Dear _______,

Fact: There’s almost nothing I love more than receiving a letter (and I love a LOT of things). Perhaps it’s because one of my top love languages is “words of affirmation,” but I think the world would be a lot better if we wrote more letters to the people we care about. There’s something meaningful about holding a piece of paper in your hands that somebody else pushed beneath their palm as they pressed their pen to the page while scrawling their thoughts on its surface.


I love seeing someone’s handwriting; their personality captured in the way the ink swoops, slashes, or squiggles across the paper. I love knowing that their words are made permanent, so I can revisit them whenever I please, regardless of the time or circumstances that have passed since it was written.

I have another reason why I believe we should write more letters: affirming letters give someone the gift of outside perspective. When we send someone a letter, we can help them see themselves in a way they might not have noticed with their own eyes. There’s no greater gift we can give someone than to uplift them up by shining a light on their value from an outside perspective.

Why is an outside perspective just so valuable? Because sometimes our own perspective is so clouded with the knowledge of our own brokenness and concerns, that we completely overlook our value.


And sometimes when we don’t see our own value, we become concerned that others do not see it either, so we feel the need to prove ourselves (and our value) to them.

This is why it is incredibly powerful to give and receive kind and honest outside perspective; it combats our blindside. It is for this reason that I keep a “Mailbox.” My “Mailbox” is a box of letters that have touched my heart, and I like to pay this mailbox a visit whenever I am having a bad day (and guys, it’s as effective as chocolate…I’m serious).

letter pic 1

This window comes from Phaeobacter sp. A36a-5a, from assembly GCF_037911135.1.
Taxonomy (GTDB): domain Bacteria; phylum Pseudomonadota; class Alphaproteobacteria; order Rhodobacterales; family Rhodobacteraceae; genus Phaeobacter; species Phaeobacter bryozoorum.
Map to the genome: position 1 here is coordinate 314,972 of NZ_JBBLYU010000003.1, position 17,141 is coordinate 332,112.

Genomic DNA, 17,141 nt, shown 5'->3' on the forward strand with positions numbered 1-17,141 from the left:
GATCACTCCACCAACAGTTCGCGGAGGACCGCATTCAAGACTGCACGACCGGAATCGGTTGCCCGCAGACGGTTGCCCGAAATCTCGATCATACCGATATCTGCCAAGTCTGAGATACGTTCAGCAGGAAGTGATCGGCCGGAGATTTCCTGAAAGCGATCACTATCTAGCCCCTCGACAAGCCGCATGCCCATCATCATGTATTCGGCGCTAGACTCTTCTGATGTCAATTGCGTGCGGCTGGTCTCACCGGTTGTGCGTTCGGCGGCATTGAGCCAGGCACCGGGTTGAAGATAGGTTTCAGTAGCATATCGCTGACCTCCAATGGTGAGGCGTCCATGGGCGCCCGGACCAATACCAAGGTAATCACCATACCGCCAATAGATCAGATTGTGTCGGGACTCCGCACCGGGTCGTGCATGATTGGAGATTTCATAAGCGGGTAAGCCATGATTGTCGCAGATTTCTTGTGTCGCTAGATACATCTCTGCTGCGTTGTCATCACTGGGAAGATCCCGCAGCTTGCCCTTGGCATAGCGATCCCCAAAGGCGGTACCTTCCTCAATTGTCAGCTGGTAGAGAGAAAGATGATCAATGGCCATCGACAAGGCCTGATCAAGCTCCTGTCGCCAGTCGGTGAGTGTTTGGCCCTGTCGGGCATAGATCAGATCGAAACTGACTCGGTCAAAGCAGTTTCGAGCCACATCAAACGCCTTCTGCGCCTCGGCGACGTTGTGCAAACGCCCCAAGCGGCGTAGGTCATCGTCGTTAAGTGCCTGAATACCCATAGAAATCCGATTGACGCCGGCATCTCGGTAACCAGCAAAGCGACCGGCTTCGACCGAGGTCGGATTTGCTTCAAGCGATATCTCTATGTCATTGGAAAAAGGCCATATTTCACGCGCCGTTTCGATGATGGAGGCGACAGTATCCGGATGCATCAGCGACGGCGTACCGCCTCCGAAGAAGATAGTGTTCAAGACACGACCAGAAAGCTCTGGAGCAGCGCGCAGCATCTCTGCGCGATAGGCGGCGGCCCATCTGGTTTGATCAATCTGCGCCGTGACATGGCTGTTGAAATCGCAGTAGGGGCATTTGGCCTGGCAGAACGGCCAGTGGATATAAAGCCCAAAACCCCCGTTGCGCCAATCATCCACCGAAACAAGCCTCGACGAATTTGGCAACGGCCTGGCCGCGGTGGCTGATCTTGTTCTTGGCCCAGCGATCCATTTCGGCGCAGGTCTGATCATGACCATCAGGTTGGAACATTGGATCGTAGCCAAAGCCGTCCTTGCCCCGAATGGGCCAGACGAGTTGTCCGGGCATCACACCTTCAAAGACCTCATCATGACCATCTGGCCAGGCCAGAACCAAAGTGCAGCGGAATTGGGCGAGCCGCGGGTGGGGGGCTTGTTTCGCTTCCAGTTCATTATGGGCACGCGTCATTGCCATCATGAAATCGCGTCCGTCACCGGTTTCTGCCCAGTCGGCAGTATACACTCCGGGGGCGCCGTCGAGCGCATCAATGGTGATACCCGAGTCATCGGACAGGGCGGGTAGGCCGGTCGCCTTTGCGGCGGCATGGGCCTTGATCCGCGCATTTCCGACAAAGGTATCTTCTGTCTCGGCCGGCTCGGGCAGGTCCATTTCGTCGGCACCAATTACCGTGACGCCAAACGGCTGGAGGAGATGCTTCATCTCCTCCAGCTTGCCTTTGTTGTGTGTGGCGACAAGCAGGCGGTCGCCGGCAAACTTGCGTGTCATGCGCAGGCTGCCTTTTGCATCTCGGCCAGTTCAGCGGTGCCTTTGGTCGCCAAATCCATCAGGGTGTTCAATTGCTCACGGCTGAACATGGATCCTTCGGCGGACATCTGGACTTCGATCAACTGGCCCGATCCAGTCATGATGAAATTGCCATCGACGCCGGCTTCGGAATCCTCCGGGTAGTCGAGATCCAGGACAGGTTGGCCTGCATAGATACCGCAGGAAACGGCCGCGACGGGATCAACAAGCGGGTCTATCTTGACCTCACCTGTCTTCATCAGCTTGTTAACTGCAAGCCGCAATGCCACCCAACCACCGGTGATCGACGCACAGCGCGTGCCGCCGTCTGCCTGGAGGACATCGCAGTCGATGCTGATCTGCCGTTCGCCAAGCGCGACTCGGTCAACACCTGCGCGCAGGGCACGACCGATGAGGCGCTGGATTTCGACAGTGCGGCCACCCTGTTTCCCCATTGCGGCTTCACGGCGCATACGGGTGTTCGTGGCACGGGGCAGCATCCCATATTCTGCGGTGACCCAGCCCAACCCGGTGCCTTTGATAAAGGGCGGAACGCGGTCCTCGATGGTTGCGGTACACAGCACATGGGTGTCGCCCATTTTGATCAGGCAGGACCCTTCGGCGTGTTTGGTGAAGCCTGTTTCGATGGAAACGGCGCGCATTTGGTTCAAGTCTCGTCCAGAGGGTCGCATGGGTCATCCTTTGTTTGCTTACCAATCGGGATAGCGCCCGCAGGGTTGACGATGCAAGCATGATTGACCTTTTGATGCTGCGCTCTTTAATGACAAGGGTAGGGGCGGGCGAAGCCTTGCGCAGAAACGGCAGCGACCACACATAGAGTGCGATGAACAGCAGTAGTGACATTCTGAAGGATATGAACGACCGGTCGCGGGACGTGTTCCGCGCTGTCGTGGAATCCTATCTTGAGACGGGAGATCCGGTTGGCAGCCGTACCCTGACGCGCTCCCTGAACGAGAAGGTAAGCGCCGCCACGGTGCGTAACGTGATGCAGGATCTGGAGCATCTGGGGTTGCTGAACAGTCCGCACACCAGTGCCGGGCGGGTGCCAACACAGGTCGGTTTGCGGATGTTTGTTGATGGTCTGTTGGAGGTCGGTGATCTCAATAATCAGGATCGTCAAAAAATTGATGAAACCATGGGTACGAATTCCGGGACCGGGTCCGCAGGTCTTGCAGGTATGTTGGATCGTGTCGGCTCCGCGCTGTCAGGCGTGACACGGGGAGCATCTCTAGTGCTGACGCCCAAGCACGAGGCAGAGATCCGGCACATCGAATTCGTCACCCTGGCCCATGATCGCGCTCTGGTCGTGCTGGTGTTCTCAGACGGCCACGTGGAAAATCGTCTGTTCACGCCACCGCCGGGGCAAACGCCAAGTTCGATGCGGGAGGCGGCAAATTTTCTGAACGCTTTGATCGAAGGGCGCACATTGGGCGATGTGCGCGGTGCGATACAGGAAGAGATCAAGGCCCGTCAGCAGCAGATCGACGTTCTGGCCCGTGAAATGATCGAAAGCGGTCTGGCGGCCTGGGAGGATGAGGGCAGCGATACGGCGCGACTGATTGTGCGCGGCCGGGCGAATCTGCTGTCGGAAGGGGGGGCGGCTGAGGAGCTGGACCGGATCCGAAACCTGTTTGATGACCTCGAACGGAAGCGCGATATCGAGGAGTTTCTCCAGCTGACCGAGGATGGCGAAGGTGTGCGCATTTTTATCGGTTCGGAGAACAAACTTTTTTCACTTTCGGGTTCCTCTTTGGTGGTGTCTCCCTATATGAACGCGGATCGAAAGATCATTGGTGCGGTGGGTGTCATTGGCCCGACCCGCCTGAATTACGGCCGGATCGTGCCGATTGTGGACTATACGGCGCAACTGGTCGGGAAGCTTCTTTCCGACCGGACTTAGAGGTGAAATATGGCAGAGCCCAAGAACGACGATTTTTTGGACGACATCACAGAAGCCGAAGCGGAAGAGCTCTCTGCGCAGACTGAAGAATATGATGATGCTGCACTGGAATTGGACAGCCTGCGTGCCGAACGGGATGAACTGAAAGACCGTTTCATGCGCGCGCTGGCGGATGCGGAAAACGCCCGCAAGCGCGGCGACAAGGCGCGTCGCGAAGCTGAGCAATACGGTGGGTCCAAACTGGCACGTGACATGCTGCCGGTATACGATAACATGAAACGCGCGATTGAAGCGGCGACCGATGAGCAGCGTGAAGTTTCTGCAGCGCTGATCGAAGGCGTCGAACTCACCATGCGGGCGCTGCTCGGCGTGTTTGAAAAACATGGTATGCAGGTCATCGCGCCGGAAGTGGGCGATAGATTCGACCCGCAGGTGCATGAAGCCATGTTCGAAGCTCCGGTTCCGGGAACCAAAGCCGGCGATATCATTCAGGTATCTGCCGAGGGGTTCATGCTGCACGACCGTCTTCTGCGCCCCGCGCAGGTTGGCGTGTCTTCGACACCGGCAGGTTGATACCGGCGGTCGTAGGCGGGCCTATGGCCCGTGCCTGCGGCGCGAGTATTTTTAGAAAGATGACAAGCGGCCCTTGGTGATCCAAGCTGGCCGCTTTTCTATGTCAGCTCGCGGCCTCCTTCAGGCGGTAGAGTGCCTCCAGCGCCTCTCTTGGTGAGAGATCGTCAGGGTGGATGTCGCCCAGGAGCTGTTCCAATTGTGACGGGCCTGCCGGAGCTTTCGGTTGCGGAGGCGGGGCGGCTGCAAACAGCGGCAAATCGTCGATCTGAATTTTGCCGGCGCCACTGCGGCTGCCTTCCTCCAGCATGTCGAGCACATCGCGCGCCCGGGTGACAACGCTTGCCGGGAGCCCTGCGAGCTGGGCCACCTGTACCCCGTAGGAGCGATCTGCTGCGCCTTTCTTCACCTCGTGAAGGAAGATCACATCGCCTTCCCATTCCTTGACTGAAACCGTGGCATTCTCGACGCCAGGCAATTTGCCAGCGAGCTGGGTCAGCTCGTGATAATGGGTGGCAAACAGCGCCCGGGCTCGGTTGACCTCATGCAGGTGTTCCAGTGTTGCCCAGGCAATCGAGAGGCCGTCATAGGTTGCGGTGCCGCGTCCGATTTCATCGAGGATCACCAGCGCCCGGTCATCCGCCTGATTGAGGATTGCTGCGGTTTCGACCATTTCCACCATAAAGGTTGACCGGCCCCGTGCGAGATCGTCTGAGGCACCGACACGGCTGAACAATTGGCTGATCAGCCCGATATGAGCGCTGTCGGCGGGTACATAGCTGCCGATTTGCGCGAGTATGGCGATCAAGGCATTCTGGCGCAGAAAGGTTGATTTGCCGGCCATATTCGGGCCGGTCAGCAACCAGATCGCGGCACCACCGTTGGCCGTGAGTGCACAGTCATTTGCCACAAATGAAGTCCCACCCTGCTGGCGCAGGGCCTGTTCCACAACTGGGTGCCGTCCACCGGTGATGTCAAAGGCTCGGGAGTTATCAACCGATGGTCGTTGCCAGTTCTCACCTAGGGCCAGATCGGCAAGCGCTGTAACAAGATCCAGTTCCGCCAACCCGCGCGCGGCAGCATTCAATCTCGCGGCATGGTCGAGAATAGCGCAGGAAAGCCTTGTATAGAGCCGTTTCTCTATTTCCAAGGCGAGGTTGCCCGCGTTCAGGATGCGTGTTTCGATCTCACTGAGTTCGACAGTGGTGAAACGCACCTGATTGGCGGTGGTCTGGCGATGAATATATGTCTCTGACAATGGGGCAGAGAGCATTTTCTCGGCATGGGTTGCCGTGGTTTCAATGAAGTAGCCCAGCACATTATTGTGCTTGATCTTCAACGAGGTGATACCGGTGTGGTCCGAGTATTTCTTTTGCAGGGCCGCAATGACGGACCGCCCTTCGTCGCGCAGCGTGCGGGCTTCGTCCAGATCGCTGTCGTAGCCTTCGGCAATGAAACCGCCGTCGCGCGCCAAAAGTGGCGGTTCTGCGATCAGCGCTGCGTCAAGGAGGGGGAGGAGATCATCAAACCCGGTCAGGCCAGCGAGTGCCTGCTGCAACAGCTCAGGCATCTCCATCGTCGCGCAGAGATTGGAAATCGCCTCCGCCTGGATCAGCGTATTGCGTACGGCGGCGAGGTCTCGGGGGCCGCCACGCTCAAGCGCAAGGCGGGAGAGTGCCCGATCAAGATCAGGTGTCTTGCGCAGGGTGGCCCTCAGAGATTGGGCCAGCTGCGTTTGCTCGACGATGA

I have letters saved from various different roles I have played throughout my life: as a high school student, a camp counselor, a college kid, an intern, a daughter, a sibling, a niece, a cousin, a granddaughter, a crush, a girlfriend, a coworker, and a friend. There are but two criteria for whether or not I add these letters to my “Mailbox”:

1.The letters must be honest

2. The letters must be written in love

If a letter is truthful and comes from a good place in someone’s heart, I save it in the letterbox, and I revisit it when am having a bad day. I cheer myself up by reading the words from the people who care about me.

Words that allow me to look past myself and my situation.

I think we’ve become so concerned with self-promotion that we sometimes forget the art of encouragement. But our words were meant for so much more than convincing others of our value; maybe if we reminded others of their value, they wouldn’t feel the need to prove it to us, and the world could become just a little bit kinder and a little bit more honest.


This is why we need letters, and this is why I have decided to write you a letter today.

Words mean a lot to me, so I try my best to choose them carefully and speak them honestly. Typically, I like to tailor my letters to the person I am writing (pointing out unique traits or qualities) to affirm their value in a personal way, but since the audience of this letter is a bit broad in comparison to my usual receiver, I have written you words that I believe to be universally true to whomever may be reading. So, though it may not seem as personal as I would like it to be, please read this letter as if it were delivered to your very own mailbox.

Dear (insert your name here),

I’m really glad that you exist, even though you might not always feel noticed by the people surrounding you.

I think you’re incredibly valuable, even if you don’t always feel that way yourself.

I want you to know that you are worth so much more than someone could ever capture in a letter, including this one that I posted on my blog.

You are so much more than whatever you’re currently feeling.

You are so much more than the praise from your most recent success.

You are so much more than the gravity of your most recent failure.

You are so much more than the number of likes on your profile picture.

You are so much more than that promotion you may or may not have received at work.

You are  so much more than the amount of compliments you may or may not have received today.

You are so much more than just an option to be considered for a potential job, relationship, team, or club.

You are so much more than the face that appears in your mirror.

You are so much more than the number of dates you’ve been on this year.

You are so much more than the amount of times you’ve attended or not attended church this month.

You are so much more than your GPA.

You are so much more than the boxes on your to-do list.

You are so much more than the number on your scale.

You are so much more than being just another face in the crowd.

You are so much more than that last embarrassing moment you had.

You are so much more than the words people say about you (including my own).


Kelly M. Doles


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